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Alive/Pearl Jam

Last Christmas, a colleague bought me the book ‘Touch Me, I’m Sick – The 52 creepiest love songs you’ve ever heard’ by Tom Reynolds. The book pillories artists for writing songs that “for some reasons have gone off the rails into the realm of the tawdry, the overwhelming, the obsessive, the self-absorbed, and the completely weird.”

It’s so entertaining (and downright hilarious) that I can’t help sharing with you excerpts from some of the articles. To Mr. Reynolds (assuming that somebody other than my girlfriend reads my blog), I’m a huge, huge fan of yours, so I hope you don’t mind.

To you guys, If I leave you hanging after every post, it’s because nothing beats buying the book. So go check it out.

Let’s start off with Pearl Jam’s ‘Alive’…

“Since its 1991 release, I estimate I’d heard ‘Alive around 23,891 times while only deciphering that a mother was in her son’s room trying to accomplish something. I finally ran out of patience and Googled the freaking lyrics. Now, I figured out the rest and realized ‘Alive’ is even creepier than I assumed it was and not in a good way.

“… Alive exemplies the pretentious and self-important excesses that befell grunge groups and turned them into boring wank fests. Listening to the bands like Mudhoney having attacks over ‘selling out’ and ‘artistic integrity’ while impaling themselves to get record contracts really got tiresome.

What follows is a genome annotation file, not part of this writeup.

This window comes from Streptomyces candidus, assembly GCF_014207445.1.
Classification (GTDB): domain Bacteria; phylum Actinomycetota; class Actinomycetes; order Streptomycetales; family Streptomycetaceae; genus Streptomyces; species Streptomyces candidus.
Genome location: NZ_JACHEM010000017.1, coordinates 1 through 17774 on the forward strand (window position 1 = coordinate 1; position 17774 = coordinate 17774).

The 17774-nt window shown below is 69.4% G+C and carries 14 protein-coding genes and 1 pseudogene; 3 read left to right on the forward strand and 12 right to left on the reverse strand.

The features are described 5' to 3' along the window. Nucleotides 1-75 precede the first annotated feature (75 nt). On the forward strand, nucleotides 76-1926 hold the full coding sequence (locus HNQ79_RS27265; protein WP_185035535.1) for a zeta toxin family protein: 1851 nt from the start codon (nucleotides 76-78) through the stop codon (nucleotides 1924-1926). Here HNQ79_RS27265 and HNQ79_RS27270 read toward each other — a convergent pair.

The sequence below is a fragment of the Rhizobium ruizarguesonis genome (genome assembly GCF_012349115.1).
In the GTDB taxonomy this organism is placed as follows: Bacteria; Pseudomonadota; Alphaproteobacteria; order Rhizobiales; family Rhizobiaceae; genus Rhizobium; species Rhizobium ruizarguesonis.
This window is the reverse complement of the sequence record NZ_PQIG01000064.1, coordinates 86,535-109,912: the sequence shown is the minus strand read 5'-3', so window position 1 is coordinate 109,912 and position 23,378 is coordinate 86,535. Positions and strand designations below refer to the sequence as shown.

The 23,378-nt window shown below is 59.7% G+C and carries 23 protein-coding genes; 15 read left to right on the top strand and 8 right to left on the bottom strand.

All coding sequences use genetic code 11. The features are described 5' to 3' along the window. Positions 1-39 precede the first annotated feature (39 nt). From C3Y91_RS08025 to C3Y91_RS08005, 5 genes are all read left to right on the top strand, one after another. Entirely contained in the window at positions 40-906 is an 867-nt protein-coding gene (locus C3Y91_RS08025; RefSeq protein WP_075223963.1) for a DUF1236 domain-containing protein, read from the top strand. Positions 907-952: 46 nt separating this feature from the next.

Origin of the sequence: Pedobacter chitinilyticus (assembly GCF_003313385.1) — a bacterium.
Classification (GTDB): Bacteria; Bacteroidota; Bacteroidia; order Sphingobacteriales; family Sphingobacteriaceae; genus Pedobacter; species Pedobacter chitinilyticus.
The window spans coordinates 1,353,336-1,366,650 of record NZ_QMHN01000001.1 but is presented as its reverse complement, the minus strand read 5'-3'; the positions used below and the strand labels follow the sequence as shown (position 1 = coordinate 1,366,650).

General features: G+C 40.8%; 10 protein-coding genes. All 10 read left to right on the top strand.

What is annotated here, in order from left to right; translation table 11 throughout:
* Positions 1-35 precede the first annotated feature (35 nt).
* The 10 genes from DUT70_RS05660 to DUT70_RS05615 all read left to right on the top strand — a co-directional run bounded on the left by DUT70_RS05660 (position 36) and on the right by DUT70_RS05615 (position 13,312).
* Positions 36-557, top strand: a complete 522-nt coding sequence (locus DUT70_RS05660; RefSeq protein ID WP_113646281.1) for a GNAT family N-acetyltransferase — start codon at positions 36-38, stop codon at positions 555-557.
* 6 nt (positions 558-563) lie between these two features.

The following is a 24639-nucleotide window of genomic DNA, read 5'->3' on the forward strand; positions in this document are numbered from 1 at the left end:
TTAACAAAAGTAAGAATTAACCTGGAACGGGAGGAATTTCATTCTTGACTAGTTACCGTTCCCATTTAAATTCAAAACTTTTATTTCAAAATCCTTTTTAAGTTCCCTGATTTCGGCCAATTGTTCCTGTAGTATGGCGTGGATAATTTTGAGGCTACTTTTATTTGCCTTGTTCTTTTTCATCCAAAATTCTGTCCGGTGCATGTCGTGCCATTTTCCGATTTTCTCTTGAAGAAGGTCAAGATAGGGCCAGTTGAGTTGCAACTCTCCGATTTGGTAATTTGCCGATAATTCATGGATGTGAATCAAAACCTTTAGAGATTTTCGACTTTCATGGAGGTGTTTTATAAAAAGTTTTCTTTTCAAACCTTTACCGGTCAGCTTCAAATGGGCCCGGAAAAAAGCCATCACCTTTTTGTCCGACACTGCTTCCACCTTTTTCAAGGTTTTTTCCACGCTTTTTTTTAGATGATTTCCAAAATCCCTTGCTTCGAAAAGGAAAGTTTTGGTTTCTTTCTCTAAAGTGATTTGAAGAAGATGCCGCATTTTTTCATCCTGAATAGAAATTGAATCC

“As for Eddie Vedder and Pearl Jam, they greeted every platinum sale of their CDs as some kind of whore deal, and by 1994 I was ready to scream ‘shut the hell up already’ when Kurt Cobain martyred himself with 20-gauge.

“While the decline of grunge is attributed to Cobain’s suicide and overbearing media attention, I think the 1996 music documentary Hype! shows what was really behind its collapse… The film features more than 30 bands in performance. The problem is, 26 of them suck.

“They couldn’t play, couldn’t write and couldn’t perform. Most sounded like 16-year-olds pretending to be Neil Young’s Crazy Horse. The best moment in the whole film is an electrifying debut performance of ‘Smells Like Teen Spirit’ by a then-unknown Nirvana, shot inside a seedy club.

“… The band’s raw sound was fresh and original, eclipsing practically every one of its contemporaries. Pearl Jam has good musicians, but I found Vedder to be a tedious vocalist who takes himself way too seriously. But at least the band is still ‘ahhh-laavvee‘”


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